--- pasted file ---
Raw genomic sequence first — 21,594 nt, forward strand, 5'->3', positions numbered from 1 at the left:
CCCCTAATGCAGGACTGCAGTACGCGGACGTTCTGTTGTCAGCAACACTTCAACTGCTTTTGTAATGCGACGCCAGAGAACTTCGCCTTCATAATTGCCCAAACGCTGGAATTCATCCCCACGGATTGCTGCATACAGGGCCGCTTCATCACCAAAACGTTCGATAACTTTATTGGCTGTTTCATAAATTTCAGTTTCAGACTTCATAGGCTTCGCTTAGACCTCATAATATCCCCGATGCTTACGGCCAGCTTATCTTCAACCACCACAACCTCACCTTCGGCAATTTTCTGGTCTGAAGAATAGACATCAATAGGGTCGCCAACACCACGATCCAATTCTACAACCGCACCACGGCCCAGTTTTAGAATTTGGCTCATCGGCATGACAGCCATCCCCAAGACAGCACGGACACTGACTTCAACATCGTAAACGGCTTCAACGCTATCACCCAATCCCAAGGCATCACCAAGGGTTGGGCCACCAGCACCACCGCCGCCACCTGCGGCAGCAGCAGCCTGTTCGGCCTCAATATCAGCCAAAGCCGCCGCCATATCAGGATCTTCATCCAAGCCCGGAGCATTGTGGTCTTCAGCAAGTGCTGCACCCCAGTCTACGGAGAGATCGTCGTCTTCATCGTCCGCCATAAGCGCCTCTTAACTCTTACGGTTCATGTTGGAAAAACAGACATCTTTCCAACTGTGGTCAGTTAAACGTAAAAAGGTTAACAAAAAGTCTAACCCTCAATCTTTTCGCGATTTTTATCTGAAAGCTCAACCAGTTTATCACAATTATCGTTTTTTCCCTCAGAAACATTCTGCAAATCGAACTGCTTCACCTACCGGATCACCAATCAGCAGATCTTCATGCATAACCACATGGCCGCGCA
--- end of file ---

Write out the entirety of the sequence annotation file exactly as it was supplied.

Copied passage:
Raw genomic sequence first — 21,594 nt, forward strand, 5'->3', positions numbered from 1 at the left:
CCCCTAATGCAGGACTGCAGTACGCGGACGTTCTGTTGTCAGCAACACTTCAACTGCTTTTGTAATGCGACGCCAGAGAACTTCGCCTTCATAATTGCCCAAACGCTGGAATTCATCCCCACGGATTGCTGCATACAGGGCCGCTTCATCACCAAAACGTTCGATAACTTTATTGGCTGTTTCATAAATTTCAGTTTCAGACTTCATAGGCTTCGCTTAGACCTCATAATATCCCCGATGCTTACGGCCAGCTTATCTTCAACCACCACAACCTCACCTTCGGCAATTTTCTGGTCTGAAGAATAGACATCAATAGGGTCGCCAACACCACGATCCAATTCTACAACCGCACCACGGCCCAGTTTTAGAATTTGGCTCATCGGCATGACAGCCATCCCCAAGACAGCACGGACACTGACTTCAACATCGTAAACGGCTTCAACGCTATCACCCAATCCCAAGGCATCACCAAGGGTTGGGCCACCAGCACCACCGCCGCCACCTGCGGCAGCAGCAGCCTGTTCGGCCTCAATATCAGCCAAAGCCGCCGCCATATCAGGATCTTCATCCAAGCCCGGAGCATTGTGGTCTTCAGCAAGTGCTGCACCCCAGTCTACGGAGAGATCGTCGTCTTCATCGTCCGCCATAAGCGCCTCTTAACTCTTACGGTTCATGTTGGAAAAACAGACATCTTTCCAACTGTGGTCAGTTAAACGTAAAAAGGTTAACAAAAAGTCTAACCCTCAATCTTTTCGCGATTTTTATCTGAAAGCTCAACCAGTTTATCACAATTATCGTTTTTTCCCTCAGAAACATTCTGCAAATCGAACTGCTTCACCTACCGGATCACCAATCAGCAGATCTTCATGCATAACCACATGGCCGCGCA